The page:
Our family law attorneys don’t shy away from complex cases. If you’d like to explore your options for securing a college contributions agreement with your child’s other parent, contact our law office to arrange a consultation today.
- Locations Served in Gloucester County
- Clayton Deptford Township
- East Greenwich Elk Township
- Franklin Township Glassboro
- Greenwich Township Harrison Township
- Logan Township Mantua Township
- Monroe Township National Park
- Newfield Paulsboro
- Pitman South Harrison
- Swedesboro Washington Township
- Wenonah West Deptford
- Westville Woodbury
- Woodbury Heights Woolwich Township
Frequently Asked Questions About College Contributions for Children After Divorce
You might. Not every parent contributes to the cost of their child’s college education. If you were excluded from the college selection process, the court will weigh that factor against imposing an obligation for you to pay.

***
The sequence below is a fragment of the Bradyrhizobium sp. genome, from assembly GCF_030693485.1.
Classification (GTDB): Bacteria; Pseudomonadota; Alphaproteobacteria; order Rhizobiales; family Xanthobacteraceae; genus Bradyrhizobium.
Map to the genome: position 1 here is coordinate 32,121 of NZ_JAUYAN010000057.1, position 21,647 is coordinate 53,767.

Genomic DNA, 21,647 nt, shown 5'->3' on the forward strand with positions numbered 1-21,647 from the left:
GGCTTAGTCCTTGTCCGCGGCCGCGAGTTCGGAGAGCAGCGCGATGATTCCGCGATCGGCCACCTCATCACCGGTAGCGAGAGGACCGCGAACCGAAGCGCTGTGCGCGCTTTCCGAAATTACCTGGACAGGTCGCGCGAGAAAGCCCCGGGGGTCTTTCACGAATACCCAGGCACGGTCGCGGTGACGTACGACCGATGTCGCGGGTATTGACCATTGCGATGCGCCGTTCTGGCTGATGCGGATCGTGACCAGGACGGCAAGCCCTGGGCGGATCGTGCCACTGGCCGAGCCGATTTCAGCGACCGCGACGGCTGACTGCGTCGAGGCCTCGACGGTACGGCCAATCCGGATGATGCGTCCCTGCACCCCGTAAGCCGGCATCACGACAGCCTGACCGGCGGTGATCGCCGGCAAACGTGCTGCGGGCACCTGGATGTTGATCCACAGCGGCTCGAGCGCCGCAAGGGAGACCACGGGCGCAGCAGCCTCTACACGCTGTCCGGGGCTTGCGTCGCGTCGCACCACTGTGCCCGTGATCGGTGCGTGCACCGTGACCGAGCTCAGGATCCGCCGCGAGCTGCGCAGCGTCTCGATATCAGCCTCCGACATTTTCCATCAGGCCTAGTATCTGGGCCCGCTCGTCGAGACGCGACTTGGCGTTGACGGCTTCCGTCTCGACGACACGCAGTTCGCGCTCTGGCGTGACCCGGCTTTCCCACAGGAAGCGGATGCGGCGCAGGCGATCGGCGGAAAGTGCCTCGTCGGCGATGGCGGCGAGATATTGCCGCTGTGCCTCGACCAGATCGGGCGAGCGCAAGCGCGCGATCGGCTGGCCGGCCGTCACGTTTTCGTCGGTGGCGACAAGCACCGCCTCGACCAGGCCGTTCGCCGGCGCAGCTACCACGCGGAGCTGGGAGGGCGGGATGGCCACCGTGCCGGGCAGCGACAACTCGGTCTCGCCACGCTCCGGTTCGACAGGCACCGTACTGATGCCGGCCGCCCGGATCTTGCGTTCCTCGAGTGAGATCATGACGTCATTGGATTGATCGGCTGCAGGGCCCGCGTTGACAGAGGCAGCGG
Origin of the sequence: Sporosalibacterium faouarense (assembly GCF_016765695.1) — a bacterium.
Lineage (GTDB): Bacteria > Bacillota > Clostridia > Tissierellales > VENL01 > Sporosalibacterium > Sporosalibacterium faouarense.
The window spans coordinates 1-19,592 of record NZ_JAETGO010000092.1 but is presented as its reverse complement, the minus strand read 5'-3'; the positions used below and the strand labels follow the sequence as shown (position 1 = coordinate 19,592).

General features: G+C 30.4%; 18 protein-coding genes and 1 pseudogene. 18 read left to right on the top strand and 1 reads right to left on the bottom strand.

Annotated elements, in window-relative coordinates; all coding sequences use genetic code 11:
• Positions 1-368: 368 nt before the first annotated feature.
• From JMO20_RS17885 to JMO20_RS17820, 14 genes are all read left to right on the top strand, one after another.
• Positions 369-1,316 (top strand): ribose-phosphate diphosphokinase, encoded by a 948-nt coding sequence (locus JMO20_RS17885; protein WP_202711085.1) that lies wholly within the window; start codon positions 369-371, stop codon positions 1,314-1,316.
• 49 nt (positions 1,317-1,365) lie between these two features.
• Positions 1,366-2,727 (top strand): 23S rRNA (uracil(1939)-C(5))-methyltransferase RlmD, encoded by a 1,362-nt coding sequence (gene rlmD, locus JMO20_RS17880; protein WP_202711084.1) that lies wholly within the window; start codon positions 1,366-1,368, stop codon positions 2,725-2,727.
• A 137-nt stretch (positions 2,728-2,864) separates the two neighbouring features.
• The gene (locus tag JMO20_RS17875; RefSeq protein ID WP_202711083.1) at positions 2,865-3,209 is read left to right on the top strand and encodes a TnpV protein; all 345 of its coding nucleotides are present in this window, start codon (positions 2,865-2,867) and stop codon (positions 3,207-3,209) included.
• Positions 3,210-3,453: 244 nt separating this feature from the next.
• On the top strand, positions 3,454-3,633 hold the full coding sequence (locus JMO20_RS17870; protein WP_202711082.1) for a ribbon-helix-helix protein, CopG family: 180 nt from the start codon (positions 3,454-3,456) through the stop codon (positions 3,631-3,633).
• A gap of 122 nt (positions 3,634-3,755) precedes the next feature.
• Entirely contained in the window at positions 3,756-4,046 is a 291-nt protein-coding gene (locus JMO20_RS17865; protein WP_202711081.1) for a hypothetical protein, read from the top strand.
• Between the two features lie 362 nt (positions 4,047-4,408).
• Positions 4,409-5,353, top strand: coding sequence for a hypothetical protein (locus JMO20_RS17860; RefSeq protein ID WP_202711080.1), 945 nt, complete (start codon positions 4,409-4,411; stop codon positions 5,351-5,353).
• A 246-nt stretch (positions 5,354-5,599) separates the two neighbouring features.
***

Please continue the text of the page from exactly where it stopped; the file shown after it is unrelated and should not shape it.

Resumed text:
However, that’s only one of many factors that the court will consider. If you have the financial resources to pay and the child’s request is reasonable, a court might order you to pay even if you don’t agree with your child’s decision. When college contribution issues are decided in the courtroom, the courts will balance the various factors and make a decision. That’s why it’s always better to try to reach an agreement with your co-parent before resorting to court intervention.
It’s always better to try and reach a mutual agreement on college contribution issues before getting the courts involved. When a judge gets involved, matters can quickly become more complex and time-consuming—as well as expensive.
Our lawyers can help you and your co-parent explore alternate dispute resolutions and mediation options for resolving any disputes that you might have. If you can reach an agreement without court intervention, we’ll make sure that the agreement is formalized in an enforceable court order so your rights are protected going forward.